All Movie Guide - Lucia Bozzola
Considered one of the greatest classical Westerns, John Ford's My Darling Clementine (1946) turns an idealized version of the Earp/Clanton shootout at the OK Corral into a story of how the West was won for the good of civilization. Shot on location in Monument Valley in crisp, deep-focus black-and-white, the film opens as Henry Fonda's upstanding yet slightly (and humorously) awkward Wyatt Earp arrives in Tombstone to settle a family score with the murderous Clantons, staying long enough to make the untamed town safe for the new church and schoolmarm-to-be Clementine and enable corrupt, tubercular Easterner Doc Holliday to find a bit of redemption. Yet even as Ford celebrates the possibilities of the new West, he also engages the post-war tendency for Westerns to examine their own myths: for instance, in the expressionistic photography and in Earp's contradictory place between civilization and the wilderness. He knows the way Tombstone ought to be, but he can't settle there himself; the final shootout begins as an orderly ritual but becomes a chaotic montage of death. The "director's cut" discovered in 1994 contains several minutes of excised footage; the ending was reportedly changed due to the reaction of a 1946 preview audience.

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Product Details

Release Date:
10/14/2014
UPC:
0715515128513
Original Release:
1946
Rating:
NR
Source:
Criterion
Region Code:
A
Time:
1:37:00
Sales rank:
5,349

Special Features

High-definition presentation of the 103-minute prerelease version of the film New audio commentary featuring John Ford biographer Joseph McBride New interview with western historian Andrew C. Isenberg about the real Wyatt Earp Comparison of the two versions by film preservationist Robert Gitt New video essay by Ford scholar Tag Gallagher Bandit's Wager, a 1916 silent western short costarring Ford and directed by his brother, Francis Ford, featuring new music composed and performed by Donald Sosin NBC television reports from 1963 and 1975 about the history of Tombstone and Momument Valley Lux Radio Theatre adaptation from 1947 starring Henry Fonda and Cathy Downs Trailer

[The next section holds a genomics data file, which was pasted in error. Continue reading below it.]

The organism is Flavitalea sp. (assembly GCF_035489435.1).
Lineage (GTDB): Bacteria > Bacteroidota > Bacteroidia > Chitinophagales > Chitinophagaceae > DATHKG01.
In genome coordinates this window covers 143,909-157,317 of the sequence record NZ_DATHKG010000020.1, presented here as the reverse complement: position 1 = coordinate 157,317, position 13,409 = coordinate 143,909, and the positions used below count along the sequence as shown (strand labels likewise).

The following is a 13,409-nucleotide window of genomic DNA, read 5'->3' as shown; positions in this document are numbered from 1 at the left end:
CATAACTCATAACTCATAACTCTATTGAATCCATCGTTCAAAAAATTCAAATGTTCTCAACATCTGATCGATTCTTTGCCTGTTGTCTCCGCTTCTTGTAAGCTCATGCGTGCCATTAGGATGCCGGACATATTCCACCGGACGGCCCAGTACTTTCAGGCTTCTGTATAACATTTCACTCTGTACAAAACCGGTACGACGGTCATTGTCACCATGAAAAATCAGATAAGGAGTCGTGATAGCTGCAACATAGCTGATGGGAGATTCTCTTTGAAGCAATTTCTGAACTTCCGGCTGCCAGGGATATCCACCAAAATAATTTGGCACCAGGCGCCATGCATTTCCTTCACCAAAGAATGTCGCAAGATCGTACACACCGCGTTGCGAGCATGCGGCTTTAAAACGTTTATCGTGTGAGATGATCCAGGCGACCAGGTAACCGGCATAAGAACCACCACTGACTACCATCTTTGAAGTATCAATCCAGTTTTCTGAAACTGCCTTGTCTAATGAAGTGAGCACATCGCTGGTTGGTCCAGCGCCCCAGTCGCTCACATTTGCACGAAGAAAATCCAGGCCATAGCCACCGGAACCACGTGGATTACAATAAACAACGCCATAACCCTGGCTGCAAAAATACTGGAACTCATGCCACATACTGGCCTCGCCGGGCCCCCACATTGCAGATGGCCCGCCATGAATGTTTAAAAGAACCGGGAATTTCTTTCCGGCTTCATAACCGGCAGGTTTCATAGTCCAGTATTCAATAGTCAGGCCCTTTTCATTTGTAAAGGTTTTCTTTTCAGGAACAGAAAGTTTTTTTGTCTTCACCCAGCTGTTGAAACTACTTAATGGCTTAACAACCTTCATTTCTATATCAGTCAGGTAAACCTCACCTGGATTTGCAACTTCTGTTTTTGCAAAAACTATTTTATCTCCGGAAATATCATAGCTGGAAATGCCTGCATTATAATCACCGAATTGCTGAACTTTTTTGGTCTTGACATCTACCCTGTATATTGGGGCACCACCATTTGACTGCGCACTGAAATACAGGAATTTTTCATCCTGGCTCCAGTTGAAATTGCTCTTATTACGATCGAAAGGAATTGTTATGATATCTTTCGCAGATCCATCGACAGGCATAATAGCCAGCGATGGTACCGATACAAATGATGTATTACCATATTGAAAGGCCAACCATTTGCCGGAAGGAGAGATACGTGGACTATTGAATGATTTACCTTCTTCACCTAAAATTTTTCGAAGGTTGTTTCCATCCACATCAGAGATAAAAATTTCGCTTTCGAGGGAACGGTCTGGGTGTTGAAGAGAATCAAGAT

Cast & Crew

Performance Credits
Henry Fonda Wyatt Earp
Linda Darnell Chihuahua
Victor Mature Doc John Holliday
Jane Darwell Kate Nelson
Walter Brennan Old Man Clanton
Cathy Downs Clementine Carter
Ward Bond Morgan Earp
Francis Ford Dad
Don Garner James Earp
Ben Hall Barber
Tim Holt Virgil Earp
John Ireland Billy Clanton
Fred Libby Phin Clanton
John Farrell MacDonald Mac, the Bartender
Louis Mercier Francois
Alan Mowbray Granville Thorndyke
Roy Roberts Mayor
Mickey Simpson Sam Clanton
Russell Simpson John Simpson
Arthur Walsh Hotel Clerk
Grant Withers Ike Clanton
Aleth "Speed" Hansen Guitar Player-Townsman
Frances Rey Woman
Robert Adler Stagecoach Driver
Charles Anderson Townsman
Don Barclay Opera house owner
Frank Conlan Pianist
William B. Davidson Oriental saloon owner
Earl Foxe Gambler
Duke Lee Townsman
Mae Marsh Simpson's Sister
Margaret Martin Woman
Jack Pennick Stagecoach Driver
Charles Stevens Indian Troublemaker
Harry Woods Marshal Luke
Danny Borzage Accordionist

Technical Credits
John Ford Director
James Basevi Art Director
David Buttolph Score Composer
William Eckhardt Asst. Director
Samuel G. Engel Producer,Screenwriter
Eugene Grossman Sound/Sound Designer
Sam Hellman Original Story,Screenwriter
Roger Heman Sound/Sound Designer
Rene Hubert Costumes/Costume Designer
Thomas K. Little Set Decoration/Design
Joe MacDonald Cinematographer
Winston Miller Screenwriter
Cyril Mockridge Score Composer
Alfred Newman Musical Direction/Supervision
Ben Nye Makeup
Fred J. Rode Set Decoration/Design
Fred Sersen Special Effects
Dorothy Spencer Editor
Lyle Wheeler Art Director